How can the NHS provide personalised care to patients?

The objective for the NHS in England to provide high-quality, personalised care for all patients is a vision that requires a transformative approach to healthcare delivery. This shift signifies a move from the primarily finance and target-driven models of healthcare delivery that we have now to ones that are more patient-centred, emphasising the importance of individual patient needs and outcomes as well as the well-being of NHS staff.

In the international context, healthcare systems around the world are grappling with similar challenges: how to deliver care that is both high-quality and cost-effective, while also addressing the needs of an aging population and the rise of chronic diseases. Many countries are looking towards patient-centred care as a solution.

The World Health Organization (WHO) has also advocated for patient-centred care as part of its strategy to strengthen healthcare systems globally. It emphasizes that patient-centred approaches can lead to better health outcomes, more cost-effective services, and higher patient and staff satisfaction.

However, health systems globally faces unique challenges in implementing such care. For the NHS to adopt a patient-centred model successfully, it can draw on the lessons learned from these international experiences, adapting best practices to fit the unique context of the UK healthcare system. The global shift towards patient-centred care is not a fleeting trend but a response to the clear evidence that such approaches work. By adopting and adapting these international best practices, the NHS can continue to be a leader in healthcare delivery, providing care that is not only effective and efficient but also equitable and respectful of patients’ needs and values.

A more holistic approach to health care delivery would involve:

1. Patient-Centred Care: Tailoring treatment plans to the individual needs and preferences of patients, and ensuring that they are active participants in their own care. This would also involve respecting patient autonomy and decision-making.

2. Staff Well-being: Recognizing that the health and well-being of NHS staff are crucial to patient care. This would involve providing support systems, adequate staffing levels, and addressing burnout and job stress.

3. Quality Over Quantity: Instead of focusing just on meeting quotas and targets, the emphasis should be on the quality of care provided. This could mean more time for patient consultations, and follow-ups, and ensuring that treatments and interventions are evidence-based and help improve health outcomes for patients.

4. Integrated Care: Ensuring continuity of care across different services and providers, which require effective communication and collaboration among primary care, hospitals, mental health, community services, and social care.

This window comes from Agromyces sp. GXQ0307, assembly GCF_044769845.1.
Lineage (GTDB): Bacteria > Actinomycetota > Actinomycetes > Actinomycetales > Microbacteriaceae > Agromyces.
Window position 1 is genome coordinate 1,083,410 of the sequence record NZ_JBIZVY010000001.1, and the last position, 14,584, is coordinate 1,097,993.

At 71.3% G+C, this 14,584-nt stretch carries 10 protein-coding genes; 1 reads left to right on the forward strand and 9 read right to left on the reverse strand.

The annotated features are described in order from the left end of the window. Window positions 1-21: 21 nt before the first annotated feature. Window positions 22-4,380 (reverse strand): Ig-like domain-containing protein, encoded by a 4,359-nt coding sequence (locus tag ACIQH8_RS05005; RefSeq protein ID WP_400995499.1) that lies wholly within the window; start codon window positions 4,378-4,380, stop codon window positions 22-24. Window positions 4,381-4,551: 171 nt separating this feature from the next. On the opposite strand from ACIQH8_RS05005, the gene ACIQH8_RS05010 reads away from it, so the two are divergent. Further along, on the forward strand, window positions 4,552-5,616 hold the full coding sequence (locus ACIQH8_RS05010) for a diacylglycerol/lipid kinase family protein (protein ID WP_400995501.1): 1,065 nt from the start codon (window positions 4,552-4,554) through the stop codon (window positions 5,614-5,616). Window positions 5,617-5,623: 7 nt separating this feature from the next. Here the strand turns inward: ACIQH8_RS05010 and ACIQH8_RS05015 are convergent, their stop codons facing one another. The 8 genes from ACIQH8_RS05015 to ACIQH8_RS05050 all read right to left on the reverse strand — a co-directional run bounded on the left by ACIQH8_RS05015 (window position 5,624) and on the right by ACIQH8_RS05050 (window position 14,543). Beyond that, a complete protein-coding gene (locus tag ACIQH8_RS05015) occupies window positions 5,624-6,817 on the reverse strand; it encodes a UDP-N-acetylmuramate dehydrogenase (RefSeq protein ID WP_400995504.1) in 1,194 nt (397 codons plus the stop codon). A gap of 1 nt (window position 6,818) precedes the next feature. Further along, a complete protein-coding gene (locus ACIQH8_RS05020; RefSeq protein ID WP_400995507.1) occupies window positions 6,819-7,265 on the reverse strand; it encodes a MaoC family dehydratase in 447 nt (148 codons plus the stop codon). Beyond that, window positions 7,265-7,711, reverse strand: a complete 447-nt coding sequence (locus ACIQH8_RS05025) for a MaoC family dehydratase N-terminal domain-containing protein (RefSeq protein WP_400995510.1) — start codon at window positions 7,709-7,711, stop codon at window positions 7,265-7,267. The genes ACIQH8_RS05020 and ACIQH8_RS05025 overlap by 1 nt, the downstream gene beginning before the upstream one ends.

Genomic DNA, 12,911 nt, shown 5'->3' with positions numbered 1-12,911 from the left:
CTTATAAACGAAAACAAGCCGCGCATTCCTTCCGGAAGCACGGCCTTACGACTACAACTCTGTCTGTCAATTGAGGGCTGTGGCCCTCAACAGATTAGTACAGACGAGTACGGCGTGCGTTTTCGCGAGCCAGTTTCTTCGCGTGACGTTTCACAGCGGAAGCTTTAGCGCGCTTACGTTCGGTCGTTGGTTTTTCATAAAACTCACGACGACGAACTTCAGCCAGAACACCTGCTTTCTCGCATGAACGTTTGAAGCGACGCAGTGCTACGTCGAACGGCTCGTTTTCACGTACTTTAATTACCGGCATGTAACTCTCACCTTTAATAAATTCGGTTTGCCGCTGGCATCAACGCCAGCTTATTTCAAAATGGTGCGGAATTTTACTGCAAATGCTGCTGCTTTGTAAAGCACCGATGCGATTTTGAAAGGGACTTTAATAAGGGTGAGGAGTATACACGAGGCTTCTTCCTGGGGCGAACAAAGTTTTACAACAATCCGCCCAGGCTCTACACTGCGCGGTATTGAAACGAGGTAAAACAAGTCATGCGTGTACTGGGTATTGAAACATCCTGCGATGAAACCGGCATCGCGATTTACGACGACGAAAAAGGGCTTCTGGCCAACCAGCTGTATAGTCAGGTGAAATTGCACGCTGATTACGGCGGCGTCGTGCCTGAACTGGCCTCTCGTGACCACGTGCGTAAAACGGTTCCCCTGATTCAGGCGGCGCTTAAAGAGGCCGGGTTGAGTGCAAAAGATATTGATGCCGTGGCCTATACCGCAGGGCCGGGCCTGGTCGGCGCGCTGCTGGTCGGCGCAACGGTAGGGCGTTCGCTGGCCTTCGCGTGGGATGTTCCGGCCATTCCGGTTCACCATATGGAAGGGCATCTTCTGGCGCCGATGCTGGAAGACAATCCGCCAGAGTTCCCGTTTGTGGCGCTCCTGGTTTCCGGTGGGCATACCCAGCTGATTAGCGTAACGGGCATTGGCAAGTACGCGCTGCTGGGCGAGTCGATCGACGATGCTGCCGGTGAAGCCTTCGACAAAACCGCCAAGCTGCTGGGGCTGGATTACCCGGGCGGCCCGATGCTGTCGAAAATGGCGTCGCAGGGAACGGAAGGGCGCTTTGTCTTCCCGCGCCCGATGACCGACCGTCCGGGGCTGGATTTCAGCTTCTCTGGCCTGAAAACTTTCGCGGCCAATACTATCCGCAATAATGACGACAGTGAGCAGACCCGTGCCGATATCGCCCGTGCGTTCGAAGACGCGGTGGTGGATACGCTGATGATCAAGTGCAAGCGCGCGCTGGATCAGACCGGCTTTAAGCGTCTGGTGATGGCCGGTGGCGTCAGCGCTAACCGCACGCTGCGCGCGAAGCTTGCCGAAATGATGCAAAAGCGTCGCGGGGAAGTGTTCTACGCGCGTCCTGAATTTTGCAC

5. Preventive Care: Shifting the focus of the NHS towards prevention and early intervention, which can improve long-term health outcomes and reduce the need for more intensive and expensive treatments later.

6. Accessibility and Inclusivity: Making healthcare services accessible to all sections of the population, particularly marginalised groups, thereby addressing health inequalities, and ensuring that healthcare is more equitable.

7. Investment in Staff Training: To deliver personalised care, there is a need for continuous professional development and training for NHS staff, equipping them with the skills to adapt to a more holistic and patient-focused approach.

8. Feedback and Improvement: Regularly collecting and acting on feedback from both patients and staff to improve services and care quality.

9. Technology and Innovation: Leveraging technology to improve patient care, such as through telemedicine, while also ensuring that it does not replace the human touch which is essential in providing compassionate care.

10. Mental Health Focus: Recognizing the mental health component as integral to overall health, ensuring that mental health services are as accessible and well-funded as physical health services.

To achieve this vision requires not only structural and policy changes within the NHS but also a cultural shift that values and prioritises the holistic well-being of patients and healthcare workers alike. This transformation can lead to a more sustainable health service that is better equipped to meet the current and future health needs of the population; such as addressing the health needs of older people and those with complex multimorbidity.

The path to a more patient-centred NHS is both a necessary and achievable evolution in healthcare delivery in England. By embracing a model that places the patient at the heart of care, values the well-being of healthcare staff, and integrates innovation with compassionate services, the NHS can not only enhance the health of individuals but also the health of our society.

This shift, grounded in the principles of accessibility, prevention, and personalised treatment, can forge a stronger, more resilient healthcare system that is equipped to meet the diverse and complex needs of the population in the 21st century. The future of the NHS, therefore, lies not only in numbers and targets, but in the quality of care and the health outcomes of its patients and the national population, marking a return to the core values that have long been the foundation of the NHS.